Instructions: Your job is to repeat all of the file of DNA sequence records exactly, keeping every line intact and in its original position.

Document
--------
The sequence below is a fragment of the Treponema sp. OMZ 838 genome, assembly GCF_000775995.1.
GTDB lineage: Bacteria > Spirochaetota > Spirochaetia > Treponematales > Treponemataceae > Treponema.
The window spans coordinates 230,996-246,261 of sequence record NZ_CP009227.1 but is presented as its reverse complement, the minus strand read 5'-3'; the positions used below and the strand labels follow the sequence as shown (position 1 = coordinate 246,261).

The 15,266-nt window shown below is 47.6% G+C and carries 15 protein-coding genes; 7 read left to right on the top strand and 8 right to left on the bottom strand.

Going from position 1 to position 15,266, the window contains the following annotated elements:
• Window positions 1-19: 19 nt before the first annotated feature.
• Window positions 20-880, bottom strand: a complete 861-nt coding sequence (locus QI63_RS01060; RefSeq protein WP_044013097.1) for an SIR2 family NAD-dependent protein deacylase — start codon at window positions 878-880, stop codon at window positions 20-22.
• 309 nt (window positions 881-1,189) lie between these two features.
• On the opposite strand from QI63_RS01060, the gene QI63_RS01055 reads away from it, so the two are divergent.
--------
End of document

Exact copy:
The sequence below is a fragment of the Treponema sp. OMZ 838 genome, assembly GCF_000775995.1.
GTDB lineage: Bacteria > Spirochaetota > Spirochaetia > Treponematales > Treponemataceae > Treponema.
The window spans coordinates 230,996-246,261 of sequence record NZ_CP009227.1 but is presented as its reverse complement, the minus strand read 5'-3'; the positions used below and the strand labels follow the sequence as shown (position 1 = coordinate 246,261).

The 15,266-nt window shown below is 47.6% G+C and carries 15 protein-coding genes; 7 read left to right on the top strand and 8 right to left on the bottom strand.

Going from position 1 to position 15,266, the window contains the following annotated elements:
• Window positions 1-19: 19 nt before the first annotated feature.
• Window positions 20-880, bottom strand: a complete 861-nt coding sequence (locus QI63_RS01060; RefSeq protein WP_044013097.1) for an SIR2 family NAD-dependent protein deacylase — start codon at window positions 878-880, stop codon at window positions 20-22.
• 309 nt (window positions 881-1,189) lie between these two features.
• On the opposite strand from QI63_RS01060, the gene QI63_RS01055 reads away from it, so the two are divergent.